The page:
Take the 2-minute tour ×
Super User is a question and answer site for computer enthusiasts and power users. It's 100% free, no registration required.

What elements are responsible for the compatibility between Motherboard and Video Card and motherboard and Hard Drive, respectively?

Are there any other factors that need to be taken into consideration except the PCI Interface and SATA interface? Maybe form factor (2.5"/3.5")?

share|improve this question

1 Answer 1

up vote 3 down vote accepted

Regarding physical mounting of drives, there are brackets that let you put 3.5 inch devices into a 5 inch bay, I would imagine there are adapters and such to put 2.5 inch (and possibly 1.8) devices into a 3.5 bay. Worst comes to worst, get creative with some case modding.

The following factors affect what video card you can put into a specific motherboard:

  • Mainly: slot type, this is either ISA (very obsolete), PCI (ancient - for video cards), AGP (legacy), and PCIe (current). If your video card is PCIe x16 and your motherboard only has an AGP slot, it won't work obviously.
  • If the motherboard has an nVidia chipset I'd be wary of installing an ATI graphics card and vice versa.

The following factors affect what hard drives you can use with a specific motherboard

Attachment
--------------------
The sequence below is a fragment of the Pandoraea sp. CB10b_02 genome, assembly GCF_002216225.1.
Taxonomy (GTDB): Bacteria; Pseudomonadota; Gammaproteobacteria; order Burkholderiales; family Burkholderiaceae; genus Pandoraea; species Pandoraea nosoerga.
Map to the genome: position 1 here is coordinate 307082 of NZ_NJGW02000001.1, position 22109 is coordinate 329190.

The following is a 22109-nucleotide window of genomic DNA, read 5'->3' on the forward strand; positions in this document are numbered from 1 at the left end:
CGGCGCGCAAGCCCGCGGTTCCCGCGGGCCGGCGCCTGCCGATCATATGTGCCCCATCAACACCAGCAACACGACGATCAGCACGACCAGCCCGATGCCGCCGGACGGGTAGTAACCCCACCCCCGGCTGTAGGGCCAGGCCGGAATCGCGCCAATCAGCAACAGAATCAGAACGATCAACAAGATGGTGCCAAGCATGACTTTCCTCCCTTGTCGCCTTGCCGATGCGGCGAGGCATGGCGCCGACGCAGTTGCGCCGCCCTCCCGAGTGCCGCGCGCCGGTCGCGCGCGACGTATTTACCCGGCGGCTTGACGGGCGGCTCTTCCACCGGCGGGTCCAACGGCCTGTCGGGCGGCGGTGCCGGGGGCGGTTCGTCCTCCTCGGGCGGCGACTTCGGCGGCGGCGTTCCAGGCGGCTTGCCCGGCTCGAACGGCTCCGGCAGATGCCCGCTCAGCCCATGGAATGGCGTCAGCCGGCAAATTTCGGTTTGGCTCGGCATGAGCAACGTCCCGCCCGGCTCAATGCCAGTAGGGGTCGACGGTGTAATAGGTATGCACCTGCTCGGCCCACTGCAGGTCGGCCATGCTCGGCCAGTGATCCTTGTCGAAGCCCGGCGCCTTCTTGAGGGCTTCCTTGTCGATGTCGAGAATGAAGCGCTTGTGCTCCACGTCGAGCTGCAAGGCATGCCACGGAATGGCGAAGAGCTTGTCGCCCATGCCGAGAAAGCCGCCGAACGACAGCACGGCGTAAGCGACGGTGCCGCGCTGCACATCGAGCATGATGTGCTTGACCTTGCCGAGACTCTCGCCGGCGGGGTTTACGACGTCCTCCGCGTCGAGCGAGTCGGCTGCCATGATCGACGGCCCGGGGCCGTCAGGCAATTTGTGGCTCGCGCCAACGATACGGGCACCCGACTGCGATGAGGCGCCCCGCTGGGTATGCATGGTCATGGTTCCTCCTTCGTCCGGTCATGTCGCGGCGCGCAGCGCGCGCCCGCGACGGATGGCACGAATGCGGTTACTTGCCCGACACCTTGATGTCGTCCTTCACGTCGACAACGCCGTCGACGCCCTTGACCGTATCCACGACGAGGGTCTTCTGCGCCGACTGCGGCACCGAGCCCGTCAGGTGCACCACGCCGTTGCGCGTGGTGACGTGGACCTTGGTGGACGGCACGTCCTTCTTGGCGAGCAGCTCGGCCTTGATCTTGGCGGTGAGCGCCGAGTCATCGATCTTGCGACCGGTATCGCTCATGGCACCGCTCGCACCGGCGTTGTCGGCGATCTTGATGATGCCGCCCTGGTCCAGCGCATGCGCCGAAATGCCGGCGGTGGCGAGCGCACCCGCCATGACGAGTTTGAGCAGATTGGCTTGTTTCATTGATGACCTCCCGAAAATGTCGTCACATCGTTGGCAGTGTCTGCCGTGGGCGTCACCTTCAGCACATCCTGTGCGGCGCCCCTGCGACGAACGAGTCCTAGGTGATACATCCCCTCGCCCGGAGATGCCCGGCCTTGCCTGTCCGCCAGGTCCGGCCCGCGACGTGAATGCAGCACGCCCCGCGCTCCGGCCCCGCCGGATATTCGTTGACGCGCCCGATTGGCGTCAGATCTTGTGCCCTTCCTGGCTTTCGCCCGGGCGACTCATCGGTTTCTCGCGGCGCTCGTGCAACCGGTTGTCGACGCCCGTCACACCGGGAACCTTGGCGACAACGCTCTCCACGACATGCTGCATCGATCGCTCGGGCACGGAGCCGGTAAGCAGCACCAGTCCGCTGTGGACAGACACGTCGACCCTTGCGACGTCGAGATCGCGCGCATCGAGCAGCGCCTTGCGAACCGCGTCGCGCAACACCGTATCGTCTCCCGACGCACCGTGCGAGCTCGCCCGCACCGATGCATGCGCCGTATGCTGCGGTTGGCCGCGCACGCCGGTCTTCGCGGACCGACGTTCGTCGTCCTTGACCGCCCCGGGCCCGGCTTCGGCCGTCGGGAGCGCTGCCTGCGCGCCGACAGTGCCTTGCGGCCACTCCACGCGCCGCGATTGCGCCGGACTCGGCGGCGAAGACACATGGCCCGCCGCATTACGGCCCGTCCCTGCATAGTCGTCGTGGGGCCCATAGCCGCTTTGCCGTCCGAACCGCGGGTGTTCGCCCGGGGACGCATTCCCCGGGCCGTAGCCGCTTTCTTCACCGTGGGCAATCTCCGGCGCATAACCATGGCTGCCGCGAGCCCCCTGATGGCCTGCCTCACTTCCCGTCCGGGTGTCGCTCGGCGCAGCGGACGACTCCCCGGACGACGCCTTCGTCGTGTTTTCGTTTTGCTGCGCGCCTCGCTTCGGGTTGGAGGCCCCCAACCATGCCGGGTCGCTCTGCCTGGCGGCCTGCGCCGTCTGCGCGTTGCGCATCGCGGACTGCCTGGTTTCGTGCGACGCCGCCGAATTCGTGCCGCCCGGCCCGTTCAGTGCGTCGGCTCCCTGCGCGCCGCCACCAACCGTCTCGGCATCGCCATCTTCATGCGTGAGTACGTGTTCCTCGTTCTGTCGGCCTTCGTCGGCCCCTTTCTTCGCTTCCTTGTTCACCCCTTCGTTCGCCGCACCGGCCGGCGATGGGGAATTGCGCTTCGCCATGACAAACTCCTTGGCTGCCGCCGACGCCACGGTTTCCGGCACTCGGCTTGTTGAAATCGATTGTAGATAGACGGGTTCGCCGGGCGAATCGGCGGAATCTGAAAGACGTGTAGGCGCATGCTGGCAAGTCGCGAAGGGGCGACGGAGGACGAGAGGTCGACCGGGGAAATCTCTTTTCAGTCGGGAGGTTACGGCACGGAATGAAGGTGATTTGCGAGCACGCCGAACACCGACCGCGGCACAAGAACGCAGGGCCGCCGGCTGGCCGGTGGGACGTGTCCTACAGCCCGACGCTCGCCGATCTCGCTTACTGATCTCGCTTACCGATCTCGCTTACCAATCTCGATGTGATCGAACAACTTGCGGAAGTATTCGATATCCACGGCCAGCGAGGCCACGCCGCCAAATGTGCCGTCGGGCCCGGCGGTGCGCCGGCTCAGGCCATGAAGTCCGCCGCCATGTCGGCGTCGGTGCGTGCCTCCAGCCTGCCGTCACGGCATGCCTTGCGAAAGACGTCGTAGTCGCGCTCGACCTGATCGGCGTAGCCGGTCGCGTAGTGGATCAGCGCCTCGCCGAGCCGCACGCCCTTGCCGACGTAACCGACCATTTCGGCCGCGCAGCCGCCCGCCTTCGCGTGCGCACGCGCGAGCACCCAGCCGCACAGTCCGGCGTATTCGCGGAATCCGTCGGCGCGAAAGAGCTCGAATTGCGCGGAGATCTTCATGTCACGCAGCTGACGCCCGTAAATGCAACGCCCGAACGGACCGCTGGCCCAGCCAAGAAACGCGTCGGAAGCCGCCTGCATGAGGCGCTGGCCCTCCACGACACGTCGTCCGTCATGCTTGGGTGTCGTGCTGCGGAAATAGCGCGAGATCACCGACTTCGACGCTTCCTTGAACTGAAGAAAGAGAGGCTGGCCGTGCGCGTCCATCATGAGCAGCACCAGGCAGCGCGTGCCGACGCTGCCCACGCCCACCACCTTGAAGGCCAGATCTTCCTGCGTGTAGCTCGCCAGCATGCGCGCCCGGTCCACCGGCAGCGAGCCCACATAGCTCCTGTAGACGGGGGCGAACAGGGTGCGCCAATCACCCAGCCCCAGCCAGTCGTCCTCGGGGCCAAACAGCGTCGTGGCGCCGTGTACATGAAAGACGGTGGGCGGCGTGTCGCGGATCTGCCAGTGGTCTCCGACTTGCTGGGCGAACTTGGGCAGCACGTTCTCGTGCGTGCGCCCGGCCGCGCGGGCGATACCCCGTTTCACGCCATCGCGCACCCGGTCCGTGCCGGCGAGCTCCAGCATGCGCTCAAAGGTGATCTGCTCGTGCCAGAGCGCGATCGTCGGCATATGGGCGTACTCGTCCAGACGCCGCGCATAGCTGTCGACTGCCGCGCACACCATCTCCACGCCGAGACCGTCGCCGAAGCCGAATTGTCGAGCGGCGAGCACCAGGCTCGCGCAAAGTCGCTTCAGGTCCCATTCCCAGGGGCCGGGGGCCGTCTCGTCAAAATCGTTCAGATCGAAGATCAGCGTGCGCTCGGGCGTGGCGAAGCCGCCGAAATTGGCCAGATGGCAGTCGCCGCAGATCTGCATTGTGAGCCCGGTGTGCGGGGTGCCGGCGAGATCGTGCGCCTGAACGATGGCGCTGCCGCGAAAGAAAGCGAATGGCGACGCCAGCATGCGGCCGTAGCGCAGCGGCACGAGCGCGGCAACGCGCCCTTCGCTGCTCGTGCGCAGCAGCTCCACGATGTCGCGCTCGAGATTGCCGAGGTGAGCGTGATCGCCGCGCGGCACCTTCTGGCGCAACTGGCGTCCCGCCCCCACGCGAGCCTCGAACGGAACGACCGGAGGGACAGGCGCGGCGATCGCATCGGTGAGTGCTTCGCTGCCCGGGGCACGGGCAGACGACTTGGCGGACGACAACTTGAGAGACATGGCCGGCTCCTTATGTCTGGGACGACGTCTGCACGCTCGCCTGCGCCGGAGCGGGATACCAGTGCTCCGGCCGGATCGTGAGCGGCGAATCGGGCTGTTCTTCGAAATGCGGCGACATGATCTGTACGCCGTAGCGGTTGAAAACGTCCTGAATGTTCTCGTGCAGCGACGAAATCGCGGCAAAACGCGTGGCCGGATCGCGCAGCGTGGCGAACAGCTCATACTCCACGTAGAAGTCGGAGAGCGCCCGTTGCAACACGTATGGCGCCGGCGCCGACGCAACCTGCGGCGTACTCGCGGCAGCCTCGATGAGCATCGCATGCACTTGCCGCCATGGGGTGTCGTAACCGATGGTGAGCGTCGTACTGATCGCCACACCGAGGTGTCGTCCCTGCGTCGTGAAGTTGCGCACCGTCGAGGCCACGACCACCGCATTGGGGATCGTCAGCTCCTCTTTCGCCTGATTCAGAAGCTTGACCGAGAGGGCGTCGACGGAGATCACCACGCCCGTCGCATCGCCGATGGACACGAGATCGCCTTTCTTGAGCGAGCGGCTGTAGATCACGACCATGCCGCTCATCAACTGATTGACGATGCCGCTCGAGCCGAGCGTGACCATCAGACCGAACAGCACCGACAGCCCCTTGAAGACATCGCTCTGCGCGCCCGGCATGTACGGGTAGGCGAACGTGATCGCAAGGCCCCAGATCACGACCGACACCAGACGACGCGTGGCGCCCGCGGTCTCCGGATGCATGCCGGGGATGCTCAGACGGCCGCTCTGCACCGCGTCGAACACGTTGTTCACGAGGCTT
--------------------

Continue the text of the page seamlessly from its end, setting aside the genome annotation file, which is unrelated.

• Port type: this is either ISA MFM/RLL (very obsolete), EIDE (getting pretty legacy), and SATA. There are PCI IDE "paddleboards" and PCI/PCIe SATA expansion cards, so if you are missing ports on your motherboard or need more ports you can add them if you have PCI/PCIe slots. Not to mention there's a plethora of USB enclosures for both IDE and SATA drivers.
  • Some old (1990's era) BIOSes had issues booting or accessing data from hard drives above specific capacities. This is usually no longer a concern.
  • Real old 286/386 motherboards around the late 80's when the ATA standard was more in flux might have had some issues with specific brands of drives or using two different brands in a master/slave combination. This hasn't really been an issue since the mid-90's.

The chipset or "Super I/O" chip on a motherboard is responsible for communication between the hard drives and CPU.

share|improve this answer
    
Thank you, very helpful post. –  glass Nov 19 '11 at 14:01

Your Answer

 
discard

By posting your answer, you agree to the privacy policy and terms of service.

Not the answer you're looking for? Browse other questions tagged or ask your own question.